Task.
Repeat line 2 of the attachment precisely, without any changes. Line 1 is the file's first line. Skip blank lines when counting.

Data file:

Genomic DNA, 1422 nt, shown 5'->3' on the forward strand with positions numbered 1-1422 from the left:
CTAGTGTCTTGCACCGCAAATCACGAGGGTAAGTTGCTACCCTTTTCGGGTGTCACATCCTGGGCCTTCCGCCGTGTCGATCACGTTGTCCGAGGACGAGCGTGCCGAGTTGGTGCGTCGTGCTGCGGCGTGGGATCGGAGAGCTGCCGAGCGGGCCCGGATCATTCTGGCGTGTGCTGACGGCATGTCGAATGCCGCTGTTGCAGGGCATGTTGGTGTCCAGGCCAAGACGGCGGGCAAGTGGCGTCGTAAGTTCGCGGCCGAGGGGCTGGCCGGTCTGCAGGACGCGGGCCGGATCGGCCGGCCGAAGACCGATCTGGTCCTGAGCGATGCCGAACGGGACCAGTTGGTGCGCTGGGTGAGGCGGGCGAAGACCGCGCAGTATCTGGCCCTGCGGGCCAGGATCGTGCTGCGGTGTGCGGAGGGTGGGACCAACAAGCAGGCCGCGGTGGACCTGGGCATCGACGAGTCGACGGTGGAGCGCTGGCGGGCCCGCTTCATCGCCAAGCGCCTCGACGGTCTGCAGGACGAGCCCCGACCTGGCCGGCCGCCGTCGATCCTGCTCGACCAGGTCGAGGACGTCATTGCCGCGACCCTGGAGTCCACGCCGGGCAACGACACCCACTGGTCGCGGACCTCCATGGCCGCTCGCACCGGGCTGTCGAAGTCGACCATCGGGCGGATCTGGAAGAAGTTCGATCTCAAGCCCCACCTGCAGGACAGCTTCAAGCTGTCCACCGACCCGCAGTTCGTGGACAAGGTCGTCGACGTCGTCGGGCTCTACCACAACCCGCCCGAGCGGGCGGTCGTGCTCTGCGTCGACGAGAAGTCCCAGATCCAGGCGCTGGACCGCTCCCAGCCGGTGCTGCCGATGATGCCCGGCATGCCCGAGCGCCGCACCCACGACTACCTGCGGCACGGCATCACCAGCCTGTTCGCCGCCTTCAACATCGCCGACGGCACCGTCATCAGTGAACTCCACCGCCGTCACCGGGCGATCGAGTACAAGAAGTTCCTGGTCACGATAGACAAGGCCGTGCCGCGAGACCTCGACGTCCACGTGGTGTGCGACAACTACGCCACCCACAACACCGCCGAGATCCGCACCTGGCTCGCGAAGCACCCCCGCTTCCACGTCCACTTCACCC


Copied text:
CTAGTGTCTTGCACCGCAAATCACGAGGGTAAGTTGCTACCCTTTTCGGGTGTCACATCCTGGGCCTTCCGCCGTGTCGATCACGTTGTCCGAGGACGAGCGTGCCGAGTTGGTGCGTCGTGCTGCGGCGTGGGATCGGAGAGCTGCCGAGCGGGCCCGGATCATTCTGGCGTGTGCTGACGGCATGTCGAATGCCGCTGTTGCAGGGCATGTTGGTGTCCAGGCCAAGACGGCGGGCAAGTGGCGTCGTAAGTTCGCGGCCGAGGGGCTGGCCGGTCTGCAGGACGCGGGCCGGATCGGCCGGCCGAAGACCGATCTGGTCCTGAGCGATGCCGAACGGGACCAGTTGGTGCGCTGGGTGAGGCGGGCGAAGACCGCGCAGTATCTGGCCCTGCGGGCCAGGATCGTGCTGCGGTGTGCGGAGGGTGGGACCAACAAGCAGGCCGCGGTGGACCTGGGCATCGACGAGTCGACGGTGGAGCGCTGGCGGGCCCGCTTCATCGCCAAGCGCCTCGACGGTCTGCAGGACGAGCCCCGACCTGGCCGGCCGCCGTCGATCCTGCTCGACCAGGTCGAGGACGTCATTGCCGCGACCCTGGAGTCCACGCCGGGCAACGACACCCACTGGTCGCGGACCTCCATGGCCGCTCGCACCGGGCTGTCGAAGTCGACCATCGGGCGGATCTGGAAGAAGTTCGATCTCAAGCCCCACCTGCAGGACAGCTTCAAGCTGTCCACCGACCCGCAGTTCGTGGACAAGGTCGTCGACGTCGTCGGGCTCTACCACAACCCGCCCGAGCGGGCGGTCGTGCTCTGCGTCGACGAGAAGTCCCAGATCCAGGCGCTGGACCGCTCCCAGCCGGTGCTGCCGATGATGCCCGGCATGCCCGAGCGCCGCACCCACGACTACCTGCGGCACGGCATCACCAGCCTGTTCGCCGCCTTCAACATCGCCGACGGCACCGTCATCAGTGAACTCCACCGCCGTCACCGGGCGATCGAGTACAAGAAGTTCCTGGTCACGATAGACAAGGCCGTGCCGCGAGACCTCGACGTCCACGTGGTGTGCGACAACTACGCCACCCACAACACCGCCGAGATCCGCACCTGGCTCGCGAAGCACCCCCGCTTCCACGTCCACTTCACCC